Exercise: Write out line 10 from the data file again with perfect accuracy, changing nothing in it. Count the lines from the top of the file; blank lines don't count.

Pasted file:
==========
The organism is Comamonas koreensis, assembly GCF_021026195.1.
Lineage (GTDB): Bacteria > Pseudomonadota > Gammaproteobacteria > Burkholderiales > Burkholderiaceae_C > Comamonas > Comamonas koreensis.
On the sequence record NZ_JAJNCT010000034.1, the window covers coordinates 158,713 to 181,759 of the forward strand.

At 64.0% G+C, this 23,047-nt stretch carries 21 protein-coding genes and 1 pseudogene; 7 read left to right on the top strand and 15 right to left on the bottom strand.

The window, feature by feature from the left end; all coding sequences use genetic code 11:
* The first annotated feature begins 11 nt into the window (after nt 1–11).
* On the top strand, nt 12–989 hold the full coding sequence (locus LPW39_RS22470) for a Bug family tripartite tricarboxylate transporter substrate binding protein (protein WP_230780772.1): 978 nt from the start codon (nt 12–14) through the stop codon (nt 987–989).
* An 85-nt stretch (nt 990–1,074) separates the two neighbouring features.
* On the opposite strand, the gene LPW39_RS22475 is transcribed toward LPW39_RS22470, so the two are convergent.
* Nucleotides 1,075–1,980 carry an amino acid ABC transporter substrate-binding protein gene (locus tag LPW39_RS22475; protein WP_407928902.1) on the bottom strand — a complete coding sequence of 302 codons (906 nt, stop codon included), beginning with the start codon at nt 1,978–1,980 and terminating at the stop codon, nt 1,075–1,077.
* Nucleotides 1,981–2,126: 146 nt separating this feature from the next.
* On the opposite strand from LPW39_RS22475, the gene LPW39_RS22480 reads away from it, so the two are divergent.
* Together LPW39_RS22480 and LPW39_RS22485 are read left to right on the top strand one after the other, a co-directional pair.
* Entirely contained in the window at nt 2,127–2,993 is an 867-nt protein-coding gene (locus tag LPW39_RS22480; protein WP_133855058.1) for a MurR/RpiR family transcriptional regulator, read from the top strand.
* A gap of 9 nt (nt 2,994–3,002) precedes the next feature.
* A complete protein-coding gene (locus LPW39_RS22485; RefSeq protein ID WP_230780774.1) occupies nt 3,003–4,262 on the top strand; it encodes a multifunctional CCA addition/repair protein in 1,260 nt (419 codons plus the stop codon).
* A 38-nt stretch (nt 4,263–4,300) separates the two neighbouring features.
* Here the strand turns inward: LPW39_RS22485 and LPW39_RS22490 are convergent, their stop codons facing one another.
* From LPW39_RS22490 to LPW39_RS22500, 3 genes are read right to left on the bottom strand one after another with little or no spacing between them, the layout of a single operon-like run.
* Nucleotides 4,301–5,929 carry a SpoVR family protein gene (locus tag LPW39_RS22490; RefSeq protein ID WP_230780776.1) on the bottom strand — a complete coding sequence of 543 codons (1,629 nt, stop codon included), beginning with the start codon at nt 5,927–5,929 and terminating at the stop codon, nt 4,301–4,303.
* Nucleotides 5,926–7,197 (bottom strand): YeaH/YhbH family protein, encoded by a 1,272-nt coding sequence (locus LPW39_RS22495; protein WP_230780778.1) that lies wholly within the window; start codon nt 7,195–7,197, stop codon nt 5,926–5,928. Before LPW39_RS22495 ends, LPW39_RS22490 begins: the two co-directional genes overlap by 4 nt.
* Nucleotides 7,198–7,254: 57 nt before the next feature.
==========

* Nucleotides 1,075–1,980 carry an amino acid ABC transporter substrate-binding protein gene (locus tag LPW39_RS22475; protein WP_407928902.1) on the bottom strand — a complete coding sequence of 302 codons (906 nt, stop codon included), beginning with the start codon at nt 1,978–1,980 and terminating at the stop codon, nt 1,075–1,077.